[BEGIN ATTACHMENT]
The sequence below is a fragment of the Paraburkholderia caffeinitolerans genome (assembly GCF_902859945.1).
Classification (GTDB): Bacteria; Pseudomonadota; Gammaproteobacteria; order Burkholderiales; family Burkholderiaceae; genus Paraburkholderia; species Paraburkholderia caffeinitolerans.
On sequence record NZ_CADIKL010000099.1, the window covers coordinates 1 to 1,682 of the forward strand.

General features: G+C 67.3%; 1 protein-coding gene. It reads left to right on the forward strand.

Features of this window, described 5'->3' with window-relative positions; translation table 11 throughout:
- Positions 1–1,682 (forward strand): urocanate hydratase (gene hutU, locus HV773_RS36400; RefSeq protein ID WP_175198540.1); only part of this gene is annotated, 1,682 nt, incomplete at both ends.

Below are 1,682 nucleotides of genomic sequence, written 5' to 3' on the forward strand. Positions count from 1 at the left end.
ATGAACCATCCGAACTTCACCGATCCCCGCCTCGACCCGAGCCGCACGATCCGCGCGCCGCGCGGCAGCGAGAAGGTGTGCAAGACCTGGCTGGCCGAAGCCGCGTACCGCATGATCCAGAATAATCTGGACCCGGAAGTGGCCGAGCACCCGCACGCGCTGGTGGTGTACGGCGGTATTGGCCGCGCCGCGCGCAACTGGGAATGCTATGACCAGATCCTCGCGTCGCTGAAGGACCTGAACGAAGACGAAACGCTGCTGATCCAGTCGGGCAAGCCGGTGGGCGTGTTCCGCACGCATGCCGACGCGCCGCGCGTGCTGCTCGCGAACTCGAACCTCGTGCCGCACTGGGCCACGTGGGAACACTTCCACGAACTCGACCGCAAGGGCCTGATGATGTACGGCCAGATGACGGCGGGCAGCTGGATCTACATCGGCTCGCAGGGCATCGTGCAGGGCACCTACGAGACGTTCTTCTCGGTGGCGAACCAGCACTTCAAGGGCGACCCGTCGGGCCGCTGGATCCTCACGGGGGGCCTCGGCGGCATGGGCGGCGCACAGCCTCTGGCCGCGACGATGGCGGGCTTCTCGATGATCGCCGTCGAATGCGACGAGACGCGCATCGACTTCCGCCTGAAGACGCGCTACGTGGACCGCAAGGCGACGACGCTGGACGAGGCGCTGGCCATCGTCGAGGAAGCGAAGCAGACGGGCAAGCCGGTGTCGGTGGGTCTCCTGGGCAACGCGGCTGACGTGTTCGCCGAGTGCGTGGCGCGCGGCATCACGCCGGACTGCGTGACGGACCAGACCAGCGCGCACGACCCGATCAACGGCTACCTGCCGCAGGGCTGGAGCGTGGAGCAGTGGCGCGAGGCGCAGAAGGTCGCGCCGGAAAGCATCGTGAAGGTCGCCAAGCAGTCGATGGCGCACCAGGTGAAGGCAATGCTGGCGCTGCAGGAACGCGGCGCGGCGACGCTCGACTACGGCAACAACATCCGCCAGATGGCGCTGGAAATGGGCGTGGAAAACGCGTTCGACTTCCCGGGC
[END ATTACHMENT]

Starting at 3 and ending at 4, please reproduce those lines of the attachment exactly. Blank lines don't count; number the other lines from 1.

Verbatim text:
On sequence record NZ_CADIKL010000099.1, the window covers coordinates 1 to 1,682 of the forward strand.

General features: G+C 67.3%; 1 protein-coding gene. It reads left to right on the forward strand.